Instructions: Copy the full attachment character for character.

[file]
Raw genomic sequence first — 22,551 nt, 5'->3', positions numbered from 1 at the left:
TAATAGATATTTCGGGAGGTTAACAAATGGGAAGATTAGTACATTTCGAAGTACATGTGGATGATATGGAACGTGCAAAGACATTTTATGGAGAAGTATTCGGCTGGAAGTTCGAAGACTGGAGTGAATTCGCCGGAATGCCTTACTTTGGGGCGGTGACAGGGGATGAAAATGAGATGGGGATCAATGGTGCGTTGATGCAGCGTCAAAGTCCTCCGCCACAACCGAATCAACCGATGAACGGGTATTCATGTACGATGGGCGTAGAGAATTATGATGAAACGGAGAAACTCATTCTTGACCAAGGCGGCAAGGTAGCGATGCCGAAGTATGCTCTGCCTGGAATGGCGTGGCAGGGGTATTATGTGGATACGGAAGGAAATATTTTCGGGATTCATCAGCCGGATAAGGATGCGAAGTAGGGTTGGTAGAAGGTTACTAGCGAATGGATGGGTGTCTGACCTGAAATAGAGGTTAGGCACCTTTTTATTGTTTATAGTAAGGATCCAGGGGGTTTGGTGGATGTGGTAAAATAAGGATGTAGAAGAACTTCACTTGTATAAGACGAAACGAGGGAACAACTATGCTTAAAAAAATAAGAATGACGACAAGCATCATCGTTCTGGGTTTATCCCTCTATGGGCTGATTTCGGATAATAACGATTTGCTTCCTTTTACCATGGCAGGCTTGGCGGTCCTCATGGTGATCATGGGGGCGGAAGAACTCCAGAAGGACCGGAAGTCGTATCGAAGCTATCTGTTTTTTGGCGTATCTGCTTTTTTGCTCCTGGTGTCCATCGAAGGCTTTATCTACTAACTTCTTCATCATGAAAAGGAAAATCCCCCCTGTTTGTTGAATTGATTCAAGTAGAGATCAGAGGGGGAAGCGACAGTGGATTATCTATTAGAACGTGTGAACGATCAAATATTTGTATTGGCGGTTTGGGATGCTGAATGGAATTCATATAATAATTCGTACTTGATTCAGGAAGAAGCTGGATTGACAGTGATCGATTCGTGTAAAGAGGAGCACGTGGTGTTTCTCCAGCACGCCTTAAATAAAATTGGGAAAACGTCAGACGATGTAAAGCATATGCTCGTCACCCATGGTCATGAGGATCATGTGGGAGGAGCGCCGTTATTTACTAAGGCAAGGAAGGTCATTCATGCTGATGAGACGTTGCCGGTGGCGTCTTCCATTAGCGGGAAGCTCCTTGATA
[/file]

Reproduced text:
Raw genomic sequence first — 22,551 nt, 5'->3', positions numbered from 1 at the left:
TAATAGATATTTCGGGAGGTTAACAAATGGGAAGATTAGTACATTTCGAAGTACATGTGGATGATATGGAACGTGCAAAGACATTTTATGGAGAAGTATTCGGCTGGAAGTTCGAAGACTGGAGTGAATTCGCCGGAATGCCTTACTTTGGGGCGGTGACAGGGGATGAAAATGAGATGGGGATCAATGGTGCGTTGATGCAGCGTCAAAGTCCTCCGCCACAACCGAATCAACCGATGAACGGGTATTCATGTACGATGGGCGTAGAGAATTATGATGAAACGGAGAAACTCATTCTTGACCAAGGCGGCAAGGTAGCGATGCCGAAGTATGCTCTGCCTGGAATGGCGTGGCAGGGGTATTATGTGGATACGGAAGGAAATATTTTCGGGATTCATCAGCCGGATAAGGATGCGAAGTAGGGTTGGTAGAAGGTTACTAGCGAATGGATGGGTGTCTGACCTGAAATAGAGGTTAGGCACCTTTTTATTGTTTATAGTAAGGATCCAGGGGGTTTGGTGGATGTGGTAAAATAAGGATGTAGAAGAACTTCACTTGTATAAGACGAAACGAGGGAACAACTATGCTTAAAAAAATAAGAATGACGACAAGCATCATCGTTCTGGGTTTATCCCTCTATGGGCTGATTTCGGATAATAACGATTTGCTTCCTTTTACCATGGCAGGCTTGGCGGTCCTCATGGTGATCATGGGGGCGGAAGAACTCCAGAAGGACCGGAAGTCGTATCGAAGCTATCTGTTTTTTGGCGTATCTGCTTTTTTGCTCCTGGTGTCCATCGAAGGCTTTATCTACTAACTTCTTCATCATGAAAAGGAAAATCCCCCCTGTTTGTTGAATTGATTCAAGTAGAGATCAGAGGGGGAAGCGACAGTGGATTATCTATTAGAACGTGTGAACGATCAAATATTTGTATTGGCGGTTTGGGATGCTGAATGGAATTCATATAATAATTCGTACTTGATTCAGGAAGAAGCTGGATTGACAGTGATCGATTCGTGTAAAGAGGAGCACGTGGTGTTTCTCCAGCACGCCTTAAATAAAATTGGGAAAACGTCAGACGATGTAAAGCATATGCTCGTCACCCATGGTCATGAGGATCATGTGGGAGGAGCGCCGTTATTTACTAAGGCAAGGAAGGTCATTCATGCTGATGAGACGTTGCCGGTGGCGTCTTCCATTAGCGGGAAGCTCCTTGATA